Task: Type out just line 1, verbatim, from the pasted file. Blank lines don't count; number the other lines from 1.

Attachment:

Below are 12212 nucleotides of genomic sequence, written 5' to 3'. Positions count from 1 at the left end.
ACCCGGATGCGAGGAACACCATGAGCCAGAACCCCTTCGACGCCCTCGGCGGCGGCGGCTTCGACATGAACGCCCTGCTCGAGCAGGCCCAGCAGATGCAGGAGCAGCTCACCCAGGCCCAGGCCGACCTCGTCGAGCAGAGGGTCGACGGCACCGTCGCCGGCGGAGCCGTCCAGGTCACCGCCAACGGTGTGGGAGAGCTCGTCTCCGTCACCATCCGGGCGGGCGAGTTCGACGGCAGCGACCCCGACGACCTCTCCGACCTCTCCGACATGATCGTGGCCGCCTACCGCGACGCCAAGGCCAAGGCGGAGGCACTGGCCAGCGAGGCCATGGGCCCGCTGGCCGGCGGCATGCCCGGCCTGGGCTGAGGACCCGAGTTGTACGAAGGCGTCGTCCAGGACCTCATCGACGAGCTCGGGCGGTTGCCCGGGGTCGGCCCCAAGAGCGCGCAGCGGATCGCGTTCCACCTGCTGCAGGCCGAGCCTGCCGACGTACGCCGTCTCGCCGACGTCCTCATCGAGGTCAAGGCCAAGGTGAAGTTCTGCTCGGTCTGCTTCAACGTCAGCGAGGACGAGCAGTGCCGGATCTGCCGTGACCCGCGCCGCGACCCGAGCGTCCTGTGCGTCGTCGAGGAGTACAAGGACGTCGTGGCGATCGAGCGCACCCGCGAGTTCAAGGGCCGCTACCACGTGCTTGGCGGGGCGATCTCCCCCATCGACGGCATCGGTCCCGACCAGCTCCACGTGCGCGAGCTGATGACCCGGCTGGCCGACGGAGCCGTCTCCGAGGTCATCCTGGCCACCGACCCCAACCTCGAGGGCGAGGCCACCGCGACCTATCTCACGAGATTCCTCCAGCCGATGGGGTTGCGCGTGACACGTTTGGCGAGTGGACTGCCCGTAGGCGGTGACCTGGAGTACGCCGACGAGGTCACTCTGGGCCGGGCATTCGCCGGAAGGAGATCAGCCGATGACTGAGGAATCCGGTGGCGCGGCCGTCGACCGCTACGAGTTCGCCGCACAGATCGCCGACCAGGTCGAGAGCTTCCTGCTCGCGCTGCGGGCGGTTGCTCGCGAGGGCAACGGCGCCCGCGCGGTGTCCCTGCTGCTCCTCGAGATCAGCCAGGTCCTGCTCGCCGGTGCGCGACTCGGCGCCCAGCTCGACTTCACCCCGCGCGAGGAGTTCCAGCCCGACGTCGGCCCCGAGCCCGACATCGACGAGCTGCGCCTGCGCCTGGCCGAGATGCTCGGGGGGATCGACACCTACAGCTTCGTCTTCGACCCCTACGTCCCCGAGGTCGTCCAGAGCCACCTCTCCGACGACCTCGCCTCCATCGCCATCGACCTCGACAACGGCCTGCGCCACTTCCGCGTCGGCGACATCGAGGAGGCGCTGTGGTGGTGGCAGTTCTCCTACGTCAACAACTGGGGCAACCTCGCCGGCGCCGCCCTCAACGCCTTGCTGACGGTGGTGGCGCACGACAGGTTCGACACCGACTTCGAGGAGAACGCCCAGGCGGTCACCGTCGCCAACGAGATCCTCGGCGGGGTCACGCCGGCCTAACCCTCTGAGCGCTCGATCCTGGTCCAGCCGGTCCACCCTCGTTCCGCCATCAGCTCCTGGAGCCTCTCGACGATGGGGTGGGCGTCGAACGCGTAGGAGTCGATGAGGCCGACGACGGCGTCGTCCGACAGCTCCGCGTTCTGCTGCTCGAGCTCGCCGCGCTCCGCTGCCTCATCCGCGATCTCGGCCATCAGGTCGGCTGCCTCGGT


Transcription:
Below are 12212 nucleotides of genomic sequence, written 5' to 3'. Positions count from 1 at the left end.